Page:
• Smartvote: 58% mentioned that it is an important source of information; first among a series of sources. ( Ladner et al. 2008)
  • Impact on voting choice
    • Evidence of impact on voting choice
      • Finnish National Election Studies: more than one out of three said that VAAs had been at least of some importance to their vote choice ( Ruusuvirta and Rosema, 2009)
      • 40 per cent of Wahl-O-Mat users agreed that VAAs had helped them to make a vote choice in the 2005 federal elections (ibid.)
      • 2006 regional elections in the canton of Berne. 74% of VAA users: the recommendation had influenced their vote choice (Fivaz and Schwarz, 2007)
    • The impact depends on the types of VAA users
      • Undecided: Preference Formation
      • Decided: Preference Confirmation or Change
  • Political Marketing into the game
    • “ Improvements” of election manifestos
      • Belgium 2003 Socialist party changed its long standing manifesto position after a massive majority of VAA users agreed with restricting the rules on parole for convicted felons (Hooghe and Teepe, 2007)
      • In Netherlands example of a party’s marketing team that makes enquiries to VAA providers on issues that will appear in future applications, in order to write VAA-optimized election manifesto (Wagner and Ruusuvirta, 2009)
    • Manipulate VAAs
      • In Finland some well-known candidates have positioned themselves in the middle of the response scale on all statements (catch-all)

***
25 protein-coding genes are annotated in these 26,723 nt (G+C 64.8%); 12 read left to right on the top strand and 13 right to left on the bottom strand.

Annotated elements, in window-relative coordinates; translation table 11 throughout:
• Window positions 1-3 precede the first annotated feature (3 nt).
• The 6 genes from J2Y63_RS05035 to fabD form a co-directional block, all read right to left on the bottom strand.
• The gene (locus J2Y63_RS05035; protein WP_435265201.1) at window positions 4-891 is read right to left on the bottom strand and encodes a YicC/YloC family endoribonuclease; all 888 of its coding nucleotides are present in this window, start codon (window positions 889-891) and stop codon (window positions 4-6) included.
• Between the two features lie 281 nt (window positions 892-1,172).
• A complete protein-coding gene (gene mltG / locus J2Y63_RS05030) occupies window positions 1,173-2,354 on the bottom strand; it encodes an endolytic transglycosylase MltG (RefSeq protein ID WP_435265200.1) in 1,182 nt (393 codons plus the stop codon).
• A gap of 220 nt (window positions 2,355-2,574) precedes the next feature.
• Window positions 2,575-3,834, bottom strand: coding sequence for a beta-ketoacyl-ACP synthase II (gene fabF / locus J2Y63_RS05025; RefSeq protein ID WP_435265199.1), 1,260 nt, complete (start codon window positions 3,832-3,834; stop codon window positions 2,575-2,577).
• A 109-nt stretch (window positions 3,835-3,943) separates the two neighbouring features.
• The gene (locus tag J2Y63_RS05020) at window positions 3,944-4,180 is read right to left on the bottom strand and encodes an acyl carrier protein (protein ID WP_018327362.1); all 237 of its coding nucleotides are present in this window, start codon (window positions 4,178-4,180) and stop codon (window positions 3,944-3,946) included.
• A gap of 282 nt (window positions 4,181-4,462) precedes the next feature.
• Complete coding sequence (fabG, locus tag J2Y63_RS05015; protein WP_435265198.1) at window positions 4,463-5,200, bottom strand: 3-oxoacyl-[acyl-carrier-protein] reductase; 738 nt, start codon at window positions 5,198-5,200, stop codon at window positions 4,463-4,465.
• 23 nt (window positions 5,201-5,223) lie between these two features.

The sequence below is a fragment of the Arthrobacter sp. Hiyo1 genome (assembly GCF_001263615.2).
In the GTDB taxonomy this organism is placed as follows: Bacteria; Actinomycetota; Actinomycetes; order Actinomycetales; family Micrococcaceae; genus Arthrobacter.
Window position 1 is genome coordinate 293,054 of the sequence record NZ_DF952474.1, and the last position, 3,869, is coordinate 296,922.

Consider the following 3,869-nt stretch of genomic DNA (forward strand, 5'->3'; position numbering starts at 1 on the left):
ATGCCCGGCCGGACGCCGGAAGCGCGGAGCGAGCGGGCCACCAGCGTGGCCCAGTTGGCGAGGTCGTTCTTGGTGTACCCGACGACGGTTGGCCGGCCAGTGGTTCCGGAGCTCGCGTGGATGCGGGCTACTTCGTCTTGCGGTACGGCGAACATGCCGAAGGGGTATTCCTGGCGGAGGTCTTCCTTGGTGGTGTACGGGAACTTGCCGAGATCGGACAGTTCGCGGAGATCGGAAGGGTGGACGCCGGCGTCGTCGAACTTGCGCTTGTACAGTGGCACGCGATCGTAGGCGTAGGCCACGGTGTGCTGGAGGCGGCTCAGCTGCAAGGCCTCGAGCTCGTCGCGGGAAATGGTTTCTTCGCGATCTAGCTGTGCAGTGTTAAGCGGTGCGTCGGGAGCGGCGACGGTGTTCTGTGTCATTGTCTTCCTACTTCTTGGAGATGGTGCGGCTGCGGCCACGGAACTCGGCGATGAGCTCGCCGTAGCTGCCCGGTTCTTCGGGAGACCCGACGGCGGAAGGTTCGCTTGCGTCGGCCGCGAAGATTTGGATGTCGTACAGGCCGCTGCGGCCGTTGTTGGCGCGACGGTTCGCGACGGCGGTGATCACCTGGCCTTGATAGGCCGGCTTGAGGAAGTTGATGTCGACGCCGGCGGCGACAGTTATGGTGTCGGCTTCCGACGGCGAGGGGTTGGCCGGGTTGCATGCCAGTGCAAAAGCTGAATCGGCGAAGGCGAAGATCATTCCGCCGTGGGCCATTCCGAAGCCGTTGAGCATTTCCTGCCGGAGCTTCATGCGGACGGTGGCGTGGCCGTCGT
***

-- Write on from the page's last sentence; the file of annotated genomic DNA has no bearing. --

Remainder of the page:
• In Lithuania National Resurrection Party : absence of ideological consistency ( Ramonaite , 2010 )
  • References (1/2)
    • Carlson, T., and K. Strandberg. 2005. The 2004 European parliament election on the web: Finnish actor strategies and voter responses. Information Polity 10 (3): 189-204.
    • Fivaz, J., and D. Schwarz. 2007. Nailing the pudding to the Wall–E-democracy as catalyst for transparency and accountability. Paper presented at International Conference on Direct Democracy in Latin America, .
    • Ladner, A., G. Felder, and L. Schädel. 2008. From e-voting to smart-voting. Paper presented at Direct Democracy in and around Europe: Integration, Innovation, Illusion, and Ideology, Center for Democracy Aarau (ZDA).
    • Ladner, A., and J. Pianzola. 2010. Do voting advice applications have an effect on electoral participation and voter turnout? evidence from the 2007 Swiss federal elections. Paper presented at Electronic Participation Second IFIP WG 8.5 International Conference, ePart 2010, Lausanne, Switzerland.
    • Hooghe, M., and W. Teepe. 2007. Party profiles on the web: An analysis of the logfiles of non-partisan interactive political internet sites in the 2003 and 2004 election campaigns in belgium. New Media & Society 9 (6): 965-85.
    • Ramonaite, A. 2010. Voting advice applications in lithuania: Promoting programmatic competition or breeding populism? Policy & Internet 2 (1): 117-47.
  • References (2/2)
    • Ruusuvirta, O., and M. Rosema. 2009. Do online vote selectors influence electoral participation and the direction of the vote? Paper presented at European Consortium for Political Research (ECPR) General Conference, Potsdam, Germany, .
    • Trechsel, A. H., and P. Mair. 2009. When parties (also) position themselves: An introduction to the EU profiler. ROBERT SCHUMAN CENTRE FOR ADVANCED STUDIES - European Union Democracy Observatory, Report 65.
    • Wall, M., M. L. Sudulich, R. Costello, and E. Leon. 2009. Picking your party online–An investigation of ireland's first online voting advice application. Information Polity 14 (3): 203-18.
    • Walgrave, S., M. Nuytemans, and K. Pepermans. 2009. Voting aid applications and the effect of statement selection. West European Politics 32 (6): 1161-80.
    • Wagner, M., and O. Ruusuvirta. 2009. Faulty recommendations? party positions in online voting advice applications. Paper presented at Annual Meeting of the American Political Science Association, Toronto, Canada.